Once an outbreak of pandemic potential has been identified, models have enormous potential to improve the effectiveness of the response. Models can be used to synthesize data to provide enhanced situational awareness, predict the future course of the pandemic, and to plan mitigation strategies.
This publication summarizes two workshops held by the US National Academies of Sciences, Engineering, and Medicine to examine lessons from influenza pandemics and other major outbreaks, understand the extent to which the lessons were learned, and discuss how the lessons could be applied further to ensure that countries are sufficiently ready for future pandemics.
Researchers are now able to take advantage of mobile technologies that can mimic viral properties and combine them with people’s thirst for adventure games. Which means that every student body, housing complex, and workplace could prepare for the public health and sociological implications of an outbreak.
Social science can provide information on social risk factors and mechanisms for disease transmission, local cultural interpretations of disease and response interventions, and the functioning of the health system and local structures of power and authority.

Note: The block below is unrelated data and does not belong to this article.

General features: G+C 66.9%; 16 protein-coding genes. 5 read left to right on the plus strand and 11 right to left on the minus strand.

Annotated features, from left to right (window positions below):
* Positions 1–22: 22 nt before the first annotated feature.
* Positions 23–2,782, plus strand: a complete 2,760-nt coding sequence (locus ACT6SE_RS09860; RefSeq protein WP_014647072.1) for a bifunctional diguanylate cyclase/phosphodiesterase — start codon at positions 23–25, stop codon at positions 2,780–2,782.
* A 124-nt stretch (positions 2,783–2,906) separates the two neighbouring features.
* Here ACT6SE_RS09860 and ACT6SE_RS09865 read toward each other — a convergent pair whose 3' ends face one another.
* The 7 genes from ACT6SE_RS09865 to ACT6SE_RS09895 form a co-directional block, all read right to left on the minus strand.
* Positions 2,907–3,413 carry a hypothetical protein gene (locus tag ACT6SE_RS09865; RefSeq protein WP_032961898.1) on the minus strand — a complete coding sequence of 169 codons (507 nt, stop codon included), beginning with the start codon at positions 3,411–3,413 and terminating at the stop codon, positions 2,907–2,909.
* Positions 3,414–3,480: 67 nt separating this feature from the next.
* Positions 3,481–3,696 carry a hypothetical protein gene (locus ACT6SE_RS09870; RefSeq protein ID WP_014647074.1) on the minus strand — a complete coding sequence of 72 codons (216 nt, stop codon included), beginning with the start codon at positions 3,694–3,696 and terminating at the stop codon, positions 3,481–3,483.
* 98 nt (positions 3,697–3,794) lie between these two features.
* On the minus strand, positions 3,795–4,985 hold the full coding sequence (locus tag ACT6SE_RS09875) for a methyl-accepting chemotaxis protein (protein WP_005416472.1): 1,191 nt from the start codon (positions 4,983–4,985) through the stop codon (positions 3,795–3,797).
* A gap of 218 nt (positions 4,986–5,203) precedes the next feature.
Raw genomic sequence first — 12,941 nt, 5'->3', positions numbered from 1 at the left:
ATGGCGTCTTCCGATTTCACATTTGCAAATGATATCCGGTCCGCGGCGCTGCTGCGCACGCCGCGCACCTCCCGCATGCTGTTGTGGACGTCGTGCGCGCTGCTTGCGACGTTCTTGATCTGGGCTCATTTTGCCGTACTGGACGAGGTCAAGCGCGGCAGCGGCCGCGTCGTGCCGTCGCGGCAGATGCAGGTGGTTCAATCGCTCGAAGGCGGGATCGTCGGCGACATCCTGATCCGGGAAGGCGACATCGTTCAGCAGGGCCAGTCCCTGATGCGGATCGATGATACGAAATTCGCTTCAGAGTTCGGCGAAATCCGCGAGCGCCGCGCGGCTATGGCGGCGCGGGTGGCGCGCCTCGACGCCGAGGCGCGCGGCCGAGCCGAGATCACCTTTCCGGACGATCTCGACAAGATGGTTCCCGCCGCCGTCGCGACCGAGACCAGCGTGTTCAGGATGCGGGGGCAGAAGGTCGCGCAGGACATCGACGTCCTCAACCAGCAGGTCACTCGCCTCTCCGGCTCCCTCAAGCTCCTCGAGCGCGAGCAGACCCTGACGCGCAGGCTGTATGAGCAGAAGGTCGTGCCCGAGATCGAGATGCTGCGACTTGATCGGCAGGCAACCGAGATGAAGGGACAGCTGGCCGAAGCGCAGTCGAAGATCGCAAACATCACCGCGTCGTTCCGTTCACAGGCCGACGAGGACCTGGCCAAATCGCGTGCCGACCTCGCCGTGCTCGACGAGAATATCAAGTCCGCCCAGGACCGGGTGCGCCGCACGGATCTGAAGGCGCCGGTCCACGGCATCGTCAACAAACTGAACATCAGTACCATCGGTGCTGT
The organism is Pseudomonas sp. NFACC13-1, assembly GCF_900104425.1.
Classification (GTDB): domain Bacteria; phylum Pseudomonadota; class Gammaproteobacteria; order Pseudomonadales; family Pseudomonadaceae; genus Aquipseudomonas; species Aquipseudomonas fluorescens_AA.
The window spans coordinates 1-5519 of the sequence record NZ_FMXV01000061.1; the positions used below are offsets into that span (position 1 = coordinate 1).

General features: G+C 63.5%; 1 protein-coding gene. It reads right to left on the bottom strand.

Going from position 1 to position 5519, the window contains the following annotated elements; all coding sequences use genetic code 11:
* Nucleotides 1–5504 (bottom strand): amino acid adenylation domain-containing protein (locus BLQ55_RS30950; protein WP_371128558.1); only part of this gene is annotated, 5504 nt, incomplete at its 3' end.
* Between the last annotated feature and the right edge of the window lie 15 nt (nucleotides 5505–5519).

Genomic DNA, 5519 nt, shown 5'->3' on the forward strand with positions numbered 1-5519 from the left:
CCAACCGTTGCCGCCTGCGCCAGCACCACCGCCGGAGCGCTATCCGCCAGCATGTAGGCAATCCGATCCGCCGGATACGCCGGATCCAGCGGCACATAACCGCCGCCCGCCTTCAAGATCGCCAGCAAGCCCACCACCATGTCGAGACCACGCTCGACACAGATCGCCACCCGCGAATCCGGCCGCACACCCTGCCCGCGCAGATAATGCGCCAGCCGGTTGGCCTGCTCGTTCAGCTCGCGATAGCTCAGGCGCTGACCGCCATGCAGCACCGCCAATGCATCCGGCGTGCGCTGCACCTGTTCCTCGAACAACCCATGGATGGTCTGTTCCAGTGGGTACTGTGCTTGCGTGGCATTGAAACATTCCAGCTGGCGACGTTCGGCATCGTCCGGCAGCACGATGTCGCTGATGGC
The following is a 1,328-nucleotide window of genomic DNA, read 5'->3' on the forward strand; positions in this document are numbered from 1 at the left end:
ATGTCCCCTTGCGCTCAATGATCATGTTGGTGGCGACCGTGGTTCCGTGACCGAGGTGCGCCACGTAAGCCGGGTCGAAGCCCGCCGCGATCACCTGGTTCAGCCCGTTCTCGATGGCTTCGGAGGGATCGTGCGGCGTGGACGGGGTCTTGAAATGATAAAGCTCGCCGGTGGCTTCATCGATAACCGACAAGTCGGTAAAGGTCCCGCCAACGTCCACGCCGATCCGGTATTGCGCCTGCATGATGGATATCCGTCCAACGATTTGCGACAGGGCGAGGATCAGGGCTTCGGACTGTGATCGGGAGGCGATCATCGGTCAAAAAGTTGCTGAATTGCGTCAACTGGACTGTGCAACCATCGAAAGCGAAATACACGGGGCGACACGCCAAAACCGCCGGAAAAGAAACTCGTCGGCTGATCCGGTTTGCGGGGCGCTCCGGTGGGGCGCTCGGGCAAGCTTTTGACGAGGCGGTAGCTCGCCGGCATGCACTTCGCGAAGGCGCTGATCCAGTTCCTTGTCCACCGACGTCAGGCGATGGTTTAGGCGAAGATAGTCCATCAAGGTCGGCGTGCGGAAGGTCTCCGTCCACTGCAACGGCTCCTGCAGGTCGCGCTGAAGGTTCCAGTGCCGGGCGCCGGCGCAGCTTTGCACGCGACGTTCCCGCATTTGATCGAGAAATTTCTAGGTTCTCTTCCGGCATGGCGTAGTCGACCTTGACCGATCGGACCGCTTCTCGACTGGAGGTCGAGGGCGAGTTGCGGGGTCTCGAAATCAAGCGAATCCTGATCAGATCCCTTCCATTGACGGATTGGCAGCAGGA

This toolkit consists of a Pandemic Influenza Triage Algorithm to triage patients with influenza-like illness, a Community Site-of Care Tool to determine the appropriate care site for patients based on the Pandemic Influenza Triage Algorithm, and the Community Healthcare Decision Pathway to assess resource and medical surge to determine appropriate care sites.
This review gives an overview of lessons learned from the 1918 influenza pandemic, highlighting new insights into our understanding of viral pathogenesis and their impact on our preparedness for the next outbreak of influenza.
On September 12-14, the US Centers for Disease Control and Prevention (CDC) conducted a pandemic influenza functional exercise in response to a fictional influenza pandemic with federal, state, local, and non-governmental partners.
There is poor public health surveillance in many parts of the world, there aren’t enough vaccines to go around and the international legal framework designed to ensure vaccines get to the poorest countries is not fit for purpose.
The US Food and Drug Administration (FDA) has granted the new drug priority review and said a decision on its approval will be made by the end of this year, meaning it may be ready for the next flu season.
While there are a multitude of new and improved efforts to strengthen global preparedness, there remains an overarching need to make sure residual weak spots are identified and that there is global public accountability.